Nicholas Murray Butler

Nicholas Murray
Butler
1862
1947

American Educator, Philosopher, President of Columbia University and Diplomat, Adviser to seven U.S. Presidents Received Honorary Degrees from 37 Colleges

Author Quotes

Nothing so good as a university education, nor worse than a university without its education.

One of the embarrassments of being a gentleman is that you are not permitted to be violent in asserting your rights

Optimism is the foundation of courage.

The epitaphs on tombstones of a great many people should read: Died at thirty, and buried at sixty.

This was the penn'worth of his thought.

To swallow gudgeons ere they're catch'd And count their chickens ere they're hatch'd.

A degenerate nobleman, or one that is proud of his birth, is like a turnip. There is nothing good of him but that which is underground.

America is the best half-educated country in the world.

Brigands demand your money or your life; women require both.

Many peoples' tombstones should read 'Died at 30, burried at 60.'

Businesses planned for service are apt to succeed businesses planned for profit are apt to fail.

The old world order died with the setting of that day’s sun and a new world order is being born while I speak, with birth-pangs so terrible that it seems almost incredible that life could come out of such fearful suffering and such overwhelming sorrow.

Cherish yesterday. dream tomorrow, live like crazy today!

The analytical geometry of Descartes and the calculus of Newton and Leibniz have expanded into the marvelous mathematical method—more daring than anything that the history of philosophy records—of Lobachevsky and Riemann, Gauss and Sylvester. Indeed, mathematics, the indispensable tool of the sciences, defying the senses to follow its splendid flights, is demonstrating today, as it never has been demonstrated before, the supremacy of the pure reason.

Modern mathematics, that most astounding of intellectual creations, has projected the mind's eye through infinite time and the mind's hand into boundless space.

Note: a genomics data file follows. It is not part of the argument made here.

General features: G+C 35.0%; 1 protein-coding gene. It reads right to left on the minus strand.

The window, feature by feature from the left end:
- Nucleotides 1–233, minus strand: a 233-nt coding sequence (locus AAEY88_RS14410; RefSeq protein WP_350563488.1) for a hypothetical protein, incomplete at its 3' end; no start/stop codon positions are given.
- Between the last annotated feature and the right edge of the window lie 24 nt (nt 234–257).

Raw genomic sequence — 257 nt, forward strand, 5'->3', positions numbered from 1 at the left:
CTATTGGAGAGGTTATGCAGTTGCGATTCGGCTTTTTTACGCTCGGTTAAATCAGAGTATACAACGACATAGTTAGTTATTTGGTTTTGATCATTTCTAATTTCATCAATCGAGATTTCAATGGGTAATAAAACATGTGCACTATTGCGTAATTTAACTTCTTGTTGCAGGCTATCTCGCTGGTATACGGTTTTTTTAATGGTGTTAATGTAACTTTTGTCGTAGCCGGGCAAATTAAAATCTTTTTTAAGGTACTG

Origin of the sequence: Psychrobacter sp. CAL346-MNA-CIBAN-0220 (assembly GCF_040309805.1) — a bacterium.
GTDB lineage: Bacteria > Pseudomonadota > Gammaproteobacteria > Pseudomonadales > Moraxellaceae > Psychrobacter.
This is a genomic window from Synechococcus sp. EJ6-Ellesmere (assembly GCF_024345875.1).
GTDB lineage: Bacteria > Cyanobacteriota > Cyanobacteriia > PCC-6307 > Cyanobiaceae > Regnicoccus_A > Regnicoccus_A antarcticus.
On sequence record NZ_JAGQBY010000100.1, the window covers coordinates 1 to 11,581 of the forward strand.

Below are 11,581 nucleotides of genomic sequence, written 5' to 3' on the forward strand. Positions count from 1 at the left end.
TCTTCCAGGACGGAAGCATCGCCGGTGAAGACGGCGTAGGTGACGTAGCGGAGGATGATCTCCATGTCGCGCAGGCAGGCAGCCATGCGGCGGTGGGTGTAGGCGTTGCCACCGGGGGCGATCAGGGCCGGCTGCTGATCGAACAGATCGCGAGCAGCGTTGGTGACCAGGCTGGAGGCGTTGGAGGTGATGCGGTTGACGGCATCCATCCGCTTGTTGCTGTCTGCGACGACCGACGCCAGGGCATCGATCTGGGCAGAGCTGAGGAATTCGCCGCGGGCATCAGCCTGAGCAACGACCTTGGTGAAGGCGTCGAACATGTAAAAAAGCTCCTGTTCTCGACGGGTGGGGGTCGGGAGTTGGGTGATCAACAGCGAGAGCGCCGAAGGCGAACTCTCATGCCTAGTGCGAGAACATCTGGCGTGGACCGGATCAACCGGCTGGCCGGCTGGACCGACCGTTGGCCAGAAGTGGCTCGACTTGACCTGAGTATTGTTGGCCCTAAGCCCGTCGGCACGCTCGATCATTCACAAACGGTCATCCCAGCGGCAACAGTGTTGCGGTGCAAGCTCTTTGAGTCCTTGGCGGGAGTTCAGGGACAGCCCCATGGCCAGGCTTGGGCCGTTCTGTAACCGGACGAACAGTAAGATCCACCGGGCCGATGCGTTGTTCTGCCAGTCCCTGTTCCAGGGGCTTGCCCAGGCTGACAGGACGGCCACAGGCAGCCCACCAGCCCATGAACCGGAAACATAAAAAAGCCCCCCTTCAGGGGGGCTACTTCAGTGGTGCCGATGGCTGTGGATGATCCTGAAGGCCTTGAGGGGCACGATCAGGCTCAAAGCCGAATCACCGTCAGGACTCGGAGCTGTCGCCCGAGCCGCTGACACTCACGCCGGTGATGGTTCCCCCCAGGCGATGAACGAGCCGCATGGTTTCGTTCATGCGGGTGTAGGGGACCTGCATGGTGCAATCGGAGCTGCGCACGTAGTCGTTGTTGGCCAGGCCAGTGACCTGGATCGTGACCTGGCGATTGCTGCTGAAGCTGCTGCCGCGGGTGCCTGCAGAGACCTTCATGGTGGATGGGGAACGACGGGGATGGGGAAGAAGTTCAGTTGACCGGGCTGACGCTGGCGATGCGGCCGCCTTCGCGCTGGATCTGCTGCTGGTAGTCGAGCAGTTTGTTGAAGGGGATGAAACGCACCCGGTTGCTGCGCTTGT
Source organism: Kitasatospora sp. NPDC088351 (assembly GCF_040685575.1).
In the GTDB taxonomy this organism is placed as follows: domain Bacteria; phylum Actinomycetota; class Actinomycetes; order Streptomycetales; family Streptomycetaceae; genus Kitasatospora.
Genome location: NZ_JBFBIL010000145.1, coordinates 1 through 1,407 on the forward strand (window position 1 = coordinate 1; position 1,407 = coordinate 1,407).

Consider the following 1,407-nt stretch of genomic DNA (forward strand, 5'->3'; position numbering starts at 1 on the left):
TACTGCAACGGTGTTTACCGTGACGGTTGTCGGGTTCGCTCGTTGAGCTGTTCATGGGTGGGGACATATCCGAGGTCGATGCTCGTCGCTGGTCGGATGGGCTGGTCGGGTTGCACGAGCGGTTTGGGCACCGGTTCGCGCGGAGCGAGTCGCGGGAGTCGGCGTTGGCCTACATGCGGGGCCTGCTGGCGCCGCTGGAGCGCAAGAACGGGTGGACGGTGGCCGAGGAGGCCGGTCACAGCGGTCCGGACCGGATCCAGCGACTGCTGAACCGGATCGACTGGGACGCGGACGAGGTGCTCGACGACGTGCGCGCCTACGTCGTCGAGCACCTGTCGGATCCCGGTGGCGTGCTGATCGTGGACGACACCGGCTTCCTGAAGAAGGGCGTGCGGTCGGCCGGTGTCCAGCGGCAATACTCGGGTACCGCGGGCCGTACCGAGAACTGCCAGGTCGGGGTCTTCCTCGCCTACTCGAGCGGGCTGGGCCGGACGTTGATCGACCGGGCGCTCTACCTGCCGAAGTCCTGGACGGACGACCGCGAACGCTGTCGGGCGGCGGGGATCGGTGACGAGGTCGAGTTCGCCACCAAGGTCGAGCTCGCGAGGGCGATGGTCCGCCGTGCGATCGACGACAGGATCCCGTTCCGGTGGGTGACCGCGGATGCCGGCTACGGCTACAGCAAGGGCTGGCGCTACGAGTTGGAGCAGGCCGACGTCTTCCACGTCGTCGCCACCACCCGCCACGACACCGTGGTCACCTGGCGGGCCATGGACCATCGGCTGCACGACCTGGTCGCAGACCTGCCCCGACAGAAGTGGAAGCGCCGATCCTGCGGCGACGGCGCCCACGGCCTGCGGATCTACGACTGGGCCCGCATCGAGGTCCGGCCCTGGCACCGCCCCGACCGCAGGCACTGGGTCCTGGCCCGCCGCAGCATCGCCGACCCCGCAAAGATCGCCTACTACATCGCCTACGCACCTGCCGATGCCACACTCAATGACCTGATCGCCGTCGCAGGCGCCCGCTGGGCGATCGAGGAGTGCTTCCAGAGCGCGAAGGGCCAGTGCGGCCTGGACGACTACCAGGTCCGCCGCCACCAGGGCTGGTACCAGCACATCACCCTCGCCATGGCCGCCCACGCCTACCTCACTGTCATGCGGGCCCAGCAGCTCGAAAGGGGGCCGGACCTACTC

Perhaps we should comprehend these things better were it not for the persistence of the superstition that human beings habitually think. There is no more persistent superstition than this.

The one serious conviction that a man should have is that nothing is to be taken too seriously.

The history of the building of the American nation may justly be described as a laboratory experiment in understanding and in solving the problems that will confront the world tomorrow

Education is in no small measure preparing the way for the intellectual life and pointing to it. Those who cannot enter in at its gates are doomed, in Leonardo da Vinci's words, to "possess neither the profit nor the beauty of the world." For them life must be short, however many its years, and barren, however plentiful its acts. Their ears are deaf to the call of the indwelling Reason, and their eyes are blind to all the meaning and the values of human experience.

Science is a subordinate category. When science offers itself as the final stage or form of knowing, it is guilty of a false quantity, in that it puts the accent, which belongs elsewhere, upon the penultimate.

The maxim, "An unexamined life is not worth living," is the priceless legacy of Socrates to the generations of men who have followed him upon this earth. The beings who have stood on humanity's summit are those, and only those, who have heard the voice of Socrates across the centuries. The others are a superior kind of cattle.

An important step, far-reaching in its consequences, was taken when man first sought the cause of change and decay in things themselves and in the laws which appeared to govern things, rather than in powers and forces outside of and beyond them. When the question was first asked, What is it that persists amid all changes and that underlies every change? A new era was about to dawn in the history of man's wonder and his desire to know.

The mythologies represent genuine reflection and not a little insight. They reveal man's simple, naïve consciousness busying itself with the explanation of things.

This desire of knowledge and the wonder which it hopes to satisfy are the driving power behind all the changes that we, with careless, question-begging inference, call progress.

Those people who think only of themselves, are hopelessly uneducated. They are not educated, no matter how instructed they may be.

Author Picture
First Name
Nicholas Murray
Last Name
Butler
Birth Date
1862
Death Date
1947
Bio

American Educator, Philosopher, President of Columbia University and Diplomat, Adviser to seven U.S. Presidents Received Honorary Degrees from 37 Colleges